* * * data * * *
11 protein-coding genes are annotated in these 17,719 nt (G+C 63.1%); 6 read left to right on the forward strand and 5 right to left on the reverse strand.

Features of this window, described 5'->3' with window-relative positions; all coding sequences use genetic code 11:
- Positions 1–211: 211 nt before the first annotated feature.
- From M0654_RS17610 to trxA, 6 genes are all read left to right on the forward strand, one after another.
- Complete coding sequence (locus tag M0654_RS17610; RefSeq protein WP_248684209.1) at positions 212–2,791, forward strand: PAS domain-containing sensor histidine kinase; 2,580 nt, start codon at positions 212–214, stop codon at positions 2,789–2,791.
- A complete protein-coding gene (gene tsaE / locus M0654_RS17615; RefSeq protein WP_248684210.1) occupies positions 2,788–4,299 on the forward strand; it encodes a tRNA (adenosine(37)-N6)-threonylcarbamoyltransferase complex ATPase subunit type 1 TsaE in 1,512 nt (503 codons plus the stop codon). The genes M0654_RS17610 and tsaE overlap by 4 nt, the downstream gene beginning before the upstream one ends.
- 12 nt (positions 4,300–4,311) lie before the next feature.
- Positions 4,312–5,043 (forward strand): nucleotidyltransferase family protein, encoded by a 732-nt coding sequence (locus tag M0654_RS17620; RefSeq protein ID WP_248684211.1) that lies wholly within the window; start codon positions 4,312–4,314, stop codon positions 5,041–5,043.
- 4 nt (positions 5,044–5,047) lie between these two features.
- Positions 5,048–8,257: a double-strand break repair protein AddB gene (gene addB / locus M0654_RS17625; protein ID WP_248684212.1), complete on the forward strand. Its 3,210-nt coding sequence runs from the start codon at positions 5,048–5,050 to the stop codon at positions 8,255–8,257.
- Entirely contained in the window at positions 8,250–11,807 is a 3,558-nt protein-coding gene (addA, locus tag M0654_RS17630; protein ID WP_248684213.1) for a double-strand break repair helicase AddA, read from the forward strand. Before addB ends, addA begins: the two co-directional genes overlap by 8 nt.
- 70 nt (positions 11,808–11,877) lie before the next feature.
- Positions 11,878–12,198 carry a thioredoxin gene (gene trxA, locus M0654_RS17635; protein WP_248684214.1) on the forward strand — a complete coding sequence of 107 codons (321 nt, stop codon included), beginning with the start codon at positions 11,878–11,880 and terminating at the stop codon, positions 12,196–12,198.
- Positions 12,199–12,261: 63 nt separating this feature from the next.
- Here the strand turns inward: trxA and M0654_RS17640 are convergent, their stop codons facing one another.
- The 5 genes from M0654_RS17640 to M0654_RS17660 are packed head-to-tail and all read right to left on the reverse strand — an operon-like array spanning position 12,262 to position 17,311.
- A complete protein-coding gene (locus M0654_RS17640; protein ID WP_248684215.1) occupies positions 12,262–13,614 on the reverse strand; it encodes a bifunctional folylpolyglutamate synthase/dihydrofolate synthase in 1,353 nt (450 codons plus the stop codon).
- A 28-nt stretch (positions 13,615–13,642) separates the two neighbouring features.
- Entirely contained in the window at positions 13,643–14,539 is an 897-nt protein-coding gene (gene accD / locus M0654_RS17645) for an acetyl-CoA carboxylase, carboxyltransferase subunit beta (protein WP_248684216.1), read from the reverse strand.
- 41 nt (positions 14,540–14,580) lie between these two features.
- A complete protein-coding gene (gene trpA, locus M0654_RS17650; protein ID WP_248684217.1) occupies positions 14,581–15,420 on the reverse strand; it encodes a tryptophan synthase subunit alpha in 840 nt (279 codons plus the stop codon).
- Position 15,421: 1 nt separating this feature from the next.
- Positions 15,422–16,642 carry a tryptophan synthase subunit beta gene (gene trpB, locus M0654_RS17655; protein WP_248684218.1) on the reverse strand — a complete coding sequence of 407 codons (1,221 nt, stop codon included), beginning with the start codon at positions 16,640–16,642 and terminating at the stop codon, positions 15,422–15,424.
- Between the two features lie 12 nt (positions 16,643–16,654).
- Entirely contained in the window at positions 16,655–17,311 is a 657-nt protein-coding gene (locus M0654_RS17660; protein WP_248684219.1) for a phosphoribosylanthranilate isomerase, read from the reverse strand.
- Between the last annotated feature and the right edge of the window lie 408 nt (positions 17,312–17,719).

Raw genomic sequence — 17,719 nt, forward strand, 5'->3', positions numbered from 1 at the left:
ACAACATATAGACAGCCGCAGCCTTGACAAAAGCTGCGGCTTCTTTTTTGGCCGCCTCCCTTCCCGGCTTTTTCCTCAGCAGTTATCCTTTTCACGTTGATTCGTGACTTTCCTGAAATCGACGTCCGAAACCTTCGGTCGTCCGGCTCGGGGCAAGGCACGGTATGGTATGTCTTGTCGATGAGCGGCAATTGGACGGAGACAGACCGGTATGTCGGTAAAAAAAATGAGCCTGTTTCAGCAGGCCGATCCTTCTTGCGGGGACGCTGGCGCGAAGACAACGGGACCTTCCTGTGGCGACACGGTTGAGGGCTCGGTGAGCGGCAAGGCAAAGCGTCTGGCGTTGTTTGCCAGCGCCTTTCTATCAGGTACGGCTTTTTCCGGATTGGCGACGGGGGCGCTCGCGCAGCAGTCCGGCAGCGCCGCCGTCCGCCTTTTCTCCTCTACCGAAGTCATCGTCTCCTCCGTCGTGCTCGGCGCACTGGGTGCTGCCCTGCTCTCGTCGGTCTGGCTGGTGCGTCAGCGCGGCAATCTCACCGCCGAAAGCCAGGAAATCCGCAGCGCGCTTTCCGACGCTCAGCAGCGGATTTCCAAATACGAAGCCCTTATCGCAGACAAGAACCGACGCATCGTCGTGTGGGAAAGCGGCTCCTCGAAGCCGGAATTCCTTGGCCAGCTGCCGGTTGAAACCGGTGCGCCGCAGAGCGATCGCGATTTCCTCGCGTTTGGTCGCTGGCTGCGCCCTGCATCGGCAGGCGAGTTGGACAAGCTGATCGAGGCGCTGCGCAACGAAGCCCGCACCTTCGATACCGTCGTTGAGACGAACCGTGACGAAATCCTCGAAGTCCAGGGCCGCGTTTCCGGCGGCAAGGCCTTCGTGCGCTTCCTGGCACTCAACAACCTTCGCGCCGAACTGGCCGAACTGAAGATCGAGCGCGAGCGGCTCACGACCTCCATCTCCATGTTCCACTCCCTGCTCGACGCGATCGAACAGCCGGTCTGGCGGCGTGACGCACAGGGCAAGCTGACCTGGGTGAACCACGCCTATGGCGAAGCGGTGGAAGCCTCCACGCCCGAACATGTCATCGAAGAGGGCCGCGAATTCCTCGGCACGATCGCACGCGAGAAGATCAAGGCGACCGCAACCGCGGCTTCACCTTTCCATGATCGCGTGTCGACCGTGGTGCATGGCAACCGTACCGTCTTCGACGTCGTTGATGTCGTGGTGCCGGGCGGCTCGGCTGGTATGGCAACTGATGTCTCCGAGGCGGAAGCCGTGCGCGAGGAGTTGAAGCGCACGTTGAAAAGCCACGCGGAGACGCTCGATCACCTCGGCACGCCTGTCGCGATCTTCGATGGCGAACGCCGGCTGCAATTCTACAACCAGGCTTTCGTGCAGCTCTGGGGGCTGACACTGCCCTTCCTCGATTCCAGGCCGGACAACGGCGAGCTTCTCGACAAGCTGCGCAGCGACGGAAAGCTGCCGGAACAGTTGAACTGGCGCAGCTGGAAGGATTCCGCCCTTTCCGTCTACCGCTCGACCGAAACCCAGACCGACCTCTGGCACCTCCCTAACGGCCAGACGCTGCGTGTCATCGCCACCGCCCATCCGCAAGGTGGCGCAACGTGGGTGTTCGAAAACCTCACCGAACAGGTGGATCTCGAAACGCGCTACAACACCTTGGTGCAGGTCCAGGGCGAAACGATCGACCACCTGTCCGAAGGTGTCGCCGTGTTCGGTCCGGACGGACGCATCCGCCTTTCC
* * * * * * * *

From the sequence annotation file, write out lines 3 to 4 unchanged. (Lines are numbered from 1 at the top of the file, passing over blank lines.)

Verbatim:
- Positions 1–211: 211 nt before the first annotated feature.
- From M0654_RS17610 to trxA, 6 genes are all read left to right on the forward strand, one after another.